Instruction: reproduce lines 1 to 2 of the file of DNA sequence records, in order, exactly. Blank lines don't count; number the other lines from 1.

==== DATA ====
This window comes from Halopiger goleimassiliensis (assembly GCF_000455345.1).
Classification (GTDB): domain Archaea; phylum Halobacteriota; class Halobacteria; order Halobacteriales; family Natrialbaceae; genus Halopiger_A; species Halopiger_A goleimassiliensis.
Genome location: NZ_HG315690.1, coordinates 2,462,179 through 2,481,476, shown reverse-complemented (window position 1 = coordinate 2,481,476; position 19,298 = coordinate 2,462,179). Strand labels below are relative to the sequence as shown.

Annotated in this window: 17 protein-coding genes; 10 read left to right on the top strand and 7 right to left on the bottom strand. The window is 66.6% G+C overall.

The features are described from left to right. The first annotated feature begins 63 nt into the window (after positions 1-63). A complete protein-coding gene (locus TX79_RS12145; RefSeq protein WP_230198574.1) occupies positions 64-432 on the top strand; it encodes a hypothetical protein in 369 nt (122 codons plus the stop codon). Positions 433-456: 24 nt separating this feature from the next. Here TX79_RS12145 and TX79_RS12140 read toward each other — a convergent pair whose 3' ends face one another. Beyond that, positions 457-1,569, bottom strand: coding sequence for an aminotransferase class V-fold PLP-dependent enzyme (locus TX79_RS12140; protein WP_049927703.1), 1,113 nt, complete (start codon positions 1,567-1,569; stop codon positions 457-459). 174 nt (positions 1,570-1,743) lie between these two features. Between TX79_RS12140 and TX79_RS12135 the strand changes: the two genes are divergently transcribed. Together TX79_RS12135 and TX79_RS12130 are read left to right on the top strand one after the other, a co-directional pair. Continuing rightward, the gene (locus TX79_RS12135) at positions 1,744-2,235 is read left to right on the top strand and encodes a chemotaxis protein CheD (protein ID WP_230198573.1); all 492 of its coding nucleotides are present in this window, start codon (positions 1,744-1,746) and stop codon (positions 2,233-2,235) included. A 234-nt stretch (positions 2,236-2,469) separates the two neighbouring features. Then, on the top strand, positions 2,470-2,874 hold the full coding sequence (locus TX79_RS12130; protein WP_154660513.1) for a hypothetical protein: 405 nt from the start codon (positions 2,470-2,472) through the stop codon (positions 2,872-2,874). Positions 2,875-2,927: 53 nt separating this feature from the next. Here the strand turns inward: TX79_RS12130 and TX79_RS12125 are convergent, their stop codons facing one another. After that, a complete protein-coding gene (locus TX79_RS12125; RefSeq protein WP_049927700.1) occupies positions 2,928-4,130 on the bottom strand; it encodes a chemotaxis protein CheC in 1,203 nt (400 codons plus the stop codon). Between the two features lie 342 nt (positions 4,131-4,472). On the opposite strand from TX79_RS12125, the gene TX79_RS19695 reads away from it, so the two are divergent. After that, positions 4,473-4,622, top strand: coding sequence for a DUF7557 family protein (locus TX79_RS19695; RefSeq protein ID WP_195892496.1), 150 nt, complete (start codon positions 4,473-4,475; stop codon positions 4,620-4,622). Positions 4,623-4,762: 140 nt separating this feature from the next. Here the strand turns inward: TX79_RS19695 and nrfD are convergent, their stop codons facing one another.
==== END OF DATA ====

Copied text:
This window comes from Halopiger goleimassiliensis (assembly GCF_000455345.1).
Classification (GTDB): domain Archaea; phylum Halobacteriota; class Halobacteria; order Halobacteriales; family Natrialbaceae; genus Halopiger_A; species Halopiger_A goleimassiliensis.